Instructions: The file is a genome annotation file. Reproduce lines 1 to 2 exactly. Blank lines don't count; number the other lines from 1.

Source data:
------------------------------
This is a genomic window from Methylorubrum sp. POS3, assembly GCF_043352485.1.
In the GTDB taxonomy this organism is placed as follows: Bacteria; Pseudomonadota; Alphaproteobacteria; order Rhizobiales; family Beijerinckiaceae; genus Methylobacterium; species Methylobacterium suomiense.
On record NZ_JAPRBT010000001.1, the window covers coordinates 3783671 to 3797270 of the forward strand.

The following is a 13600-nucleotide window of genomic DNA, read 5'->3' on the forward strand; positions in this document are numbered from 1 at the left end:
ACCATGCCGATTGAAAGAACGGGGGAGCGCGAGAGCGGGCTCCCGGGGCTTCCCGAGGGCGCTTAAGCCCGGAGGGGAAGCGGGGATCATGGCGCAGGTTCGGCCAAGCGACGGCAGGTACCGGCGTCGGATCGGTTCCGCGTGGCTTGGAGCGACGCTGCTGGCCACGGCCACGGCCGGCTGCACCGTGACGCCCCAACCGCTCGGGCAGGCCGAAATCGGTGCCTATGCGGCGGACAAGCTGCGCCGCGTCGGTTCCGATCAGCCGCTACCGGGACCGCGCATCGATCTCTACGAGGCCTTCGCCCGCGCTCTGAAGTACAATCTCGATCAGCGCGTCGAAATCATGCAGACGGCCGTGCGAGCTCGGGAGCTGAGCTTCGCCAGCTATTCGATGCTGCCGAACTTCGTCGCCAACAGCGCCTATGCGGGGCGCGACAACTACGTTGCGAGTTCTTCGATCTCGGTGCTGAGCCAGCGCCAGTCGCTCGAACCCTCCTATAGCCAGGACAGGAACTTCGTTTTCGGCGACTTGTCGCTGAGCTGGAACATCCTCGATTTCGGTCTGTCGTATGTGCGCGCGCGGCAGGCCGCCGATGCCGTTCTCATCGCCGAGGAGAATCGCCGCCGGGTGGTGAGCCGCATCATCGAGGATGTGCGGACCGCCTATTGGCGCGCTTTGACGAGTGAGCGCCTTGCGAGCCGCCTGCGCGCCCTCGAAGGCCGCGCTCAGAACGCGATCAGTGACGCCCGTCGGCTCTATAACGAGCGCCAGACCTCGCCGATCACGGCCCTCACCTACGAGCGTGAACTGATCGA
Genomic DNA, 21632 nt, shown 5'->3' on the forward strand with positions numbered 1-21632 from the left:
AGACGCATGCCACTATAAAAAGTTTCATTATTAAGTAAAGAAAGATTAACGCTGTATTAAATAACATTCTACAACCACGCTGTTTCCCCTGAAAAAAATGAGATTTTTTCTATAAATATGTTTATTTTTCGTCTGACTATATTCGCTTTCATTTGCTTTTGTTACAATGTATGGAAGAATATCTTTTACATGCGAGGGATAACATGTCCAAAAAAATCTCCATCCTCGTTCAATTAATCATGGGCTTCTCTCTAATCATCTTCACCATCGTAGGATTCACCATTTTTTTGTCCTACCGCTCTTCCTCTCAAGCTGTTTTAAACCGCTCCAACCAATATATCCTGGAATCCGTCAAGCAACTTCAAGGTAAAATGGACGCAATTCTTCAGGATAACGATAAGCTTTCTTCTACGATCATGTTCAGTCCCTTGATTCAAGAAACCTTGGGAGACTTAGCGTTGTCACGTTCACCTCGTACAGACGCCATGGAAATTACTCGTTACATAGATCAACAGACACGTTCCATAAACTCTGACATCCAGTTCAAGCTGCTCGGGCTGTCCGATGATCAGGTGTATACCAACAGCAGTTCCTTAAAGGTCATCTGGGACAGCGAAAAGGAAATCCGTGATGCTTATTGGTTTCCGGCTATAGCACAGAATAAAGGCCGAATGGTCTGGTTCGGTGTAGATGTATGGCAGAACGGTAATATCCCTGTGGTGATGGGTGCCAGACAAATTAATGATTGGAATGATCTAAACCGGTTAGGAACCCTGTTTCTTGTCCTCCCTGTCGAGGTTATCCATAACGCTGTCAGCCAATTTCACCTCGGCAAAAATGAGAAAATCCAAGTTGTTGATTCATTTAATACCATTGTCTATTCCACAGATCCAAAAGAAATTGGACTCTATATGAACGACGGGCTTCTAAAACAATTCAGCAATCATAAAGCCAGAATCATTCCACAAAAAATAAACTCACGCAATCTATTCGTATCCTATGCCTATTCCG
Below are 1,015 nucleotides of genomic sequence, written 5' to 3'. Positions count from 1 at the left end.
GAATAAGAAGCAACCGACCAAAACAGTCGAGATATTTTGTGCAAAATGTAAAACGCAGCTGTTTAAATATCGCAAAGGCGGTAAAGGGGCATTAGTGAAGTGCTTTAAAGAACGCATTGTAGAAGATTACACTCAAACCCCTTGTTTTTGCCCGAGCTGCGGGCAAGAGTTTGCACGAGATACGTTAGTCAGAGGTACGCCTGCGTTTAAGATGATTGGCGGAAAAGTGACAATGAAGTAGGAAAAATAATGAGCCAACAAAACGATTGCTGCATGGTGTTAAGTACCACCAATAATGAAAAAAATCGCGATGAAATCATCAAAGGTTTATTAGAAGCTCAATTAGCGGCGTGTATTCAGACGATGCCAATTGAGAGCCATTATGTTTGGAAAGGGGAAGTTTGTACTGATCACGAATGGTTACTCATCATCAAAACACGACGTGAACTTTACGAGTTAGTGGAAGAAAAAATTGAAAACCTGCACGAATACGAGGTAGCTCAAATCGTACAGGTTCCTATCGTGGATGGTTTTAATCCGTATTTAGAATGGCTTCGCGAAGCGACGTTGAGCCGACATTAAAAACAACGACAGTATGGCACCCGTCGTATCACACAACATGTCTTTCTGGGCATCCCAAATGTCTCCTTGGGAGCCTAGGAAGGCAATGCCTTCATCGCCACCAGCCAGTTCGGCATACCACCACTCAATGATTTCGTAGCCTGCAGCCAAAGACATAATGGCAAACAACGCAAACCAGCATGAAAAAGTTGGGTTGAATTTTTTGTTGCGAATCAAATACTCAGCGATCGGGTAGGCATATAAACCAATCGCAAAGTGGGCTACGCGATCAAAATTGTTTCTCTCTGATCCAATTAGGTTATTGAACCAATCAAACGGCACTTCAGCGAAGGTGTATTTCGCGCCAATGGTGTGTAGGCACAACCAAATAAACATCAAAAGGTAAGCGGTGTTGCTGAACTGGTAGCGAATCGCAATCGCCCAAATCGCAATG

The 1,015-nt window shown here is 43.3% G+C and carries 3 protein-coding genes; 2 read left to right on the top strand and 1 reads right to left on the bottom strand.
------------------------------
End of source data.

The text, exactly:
This is a genomic window from Methylorubrum sp. POS3, assembly GCF_043352485.1.
In the GTDB taxonomy this organism is placed as follows: Bacteria; Pseudomonadota; Alphaproteobacteria; order Rhizobiales; family Beijerinckiaceae; genus Methylobacterium; species Methylobacterium suomiense.